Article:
Dow Jones Industrial Average Tops 10,000 (Great Events: 1900-2001)
Article abstract: The Dow Jones Industrial Average, the most widely used benchmark for stock market performance, surpassed an important plateau when it passed 10,000. It took the average less than four years to double in value, bringing new enthusiasm and optimism to the investing public.
Pulse of the Market
When Charles Henry Dow created the Dow Jones Industrial Average (DJIA, Dow) on May 26, 1896, he probably never dreamed that it would become the standard measure of the stock market’s performance for more than a century. At the time, little or no reliable information was available about companies, and crooked brokers and unscrupulous corporate insiders often manipulated stock prices. Prudent investors stayed away from stocks and invested in bonds that paid predictable interest. Because not all stocks moved in the same direction at the same time, it was difficult to know whether stocks were generally rising or falling.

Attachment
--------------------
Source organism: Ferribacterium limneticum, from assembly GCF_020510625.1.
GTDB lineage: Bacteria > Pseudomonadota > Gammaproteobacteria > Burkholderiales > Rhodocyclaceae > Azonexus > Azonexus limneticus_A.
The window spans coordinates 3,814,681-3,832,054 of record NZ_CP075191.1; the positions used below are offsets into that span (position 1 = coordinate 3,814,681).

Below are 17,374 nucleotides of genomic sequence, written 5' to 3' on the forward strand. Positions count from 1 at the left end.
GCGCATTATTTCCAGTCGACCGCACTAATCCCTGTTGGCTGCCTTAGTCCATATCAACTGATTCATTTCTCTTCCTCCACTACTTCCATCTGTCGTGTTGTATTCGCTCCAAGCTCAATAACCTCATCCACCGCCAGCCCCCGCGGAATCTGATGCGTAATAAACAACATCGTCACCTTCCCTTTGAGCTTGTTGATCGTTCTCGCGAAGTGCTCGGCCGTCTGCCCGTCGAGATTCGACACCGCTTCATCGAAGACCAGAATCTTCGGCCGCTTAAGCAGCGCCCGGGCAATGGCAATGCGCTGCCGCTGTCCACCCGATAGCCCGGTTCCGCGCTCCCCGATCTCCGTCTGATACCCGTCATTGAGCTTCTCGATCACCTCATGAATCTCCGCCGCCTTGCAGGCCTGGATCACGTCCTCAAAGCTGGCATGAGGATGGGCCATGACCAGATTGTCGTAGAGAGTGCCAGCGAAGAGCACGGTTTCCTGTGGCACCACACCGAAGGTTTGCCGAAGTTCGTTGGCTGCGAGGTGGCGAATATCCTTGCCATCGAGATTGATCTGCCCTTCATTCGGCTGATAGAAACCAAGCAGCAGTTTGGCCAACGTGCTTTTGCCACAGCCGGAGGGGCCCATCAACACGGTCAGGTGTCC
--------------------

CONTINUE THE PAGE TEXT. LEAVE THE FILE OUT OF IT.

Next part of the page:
Dow created the DJIA by taking an average of the prices of twelve stocks. In 1916, the DJIA was expanded to include twenty stocks. The number was raised again in 1928 to thirty, where it remains. When the DJIA’s peaks and troughs increased progressively, a bull market prevailed. When both the peaks and troughs progressively declined, it was considered a bear market. Although Dow used the word “industrial” in naming the average, the DJIA has represented a cross-section of the economy....
(The entire section is 875 words.)
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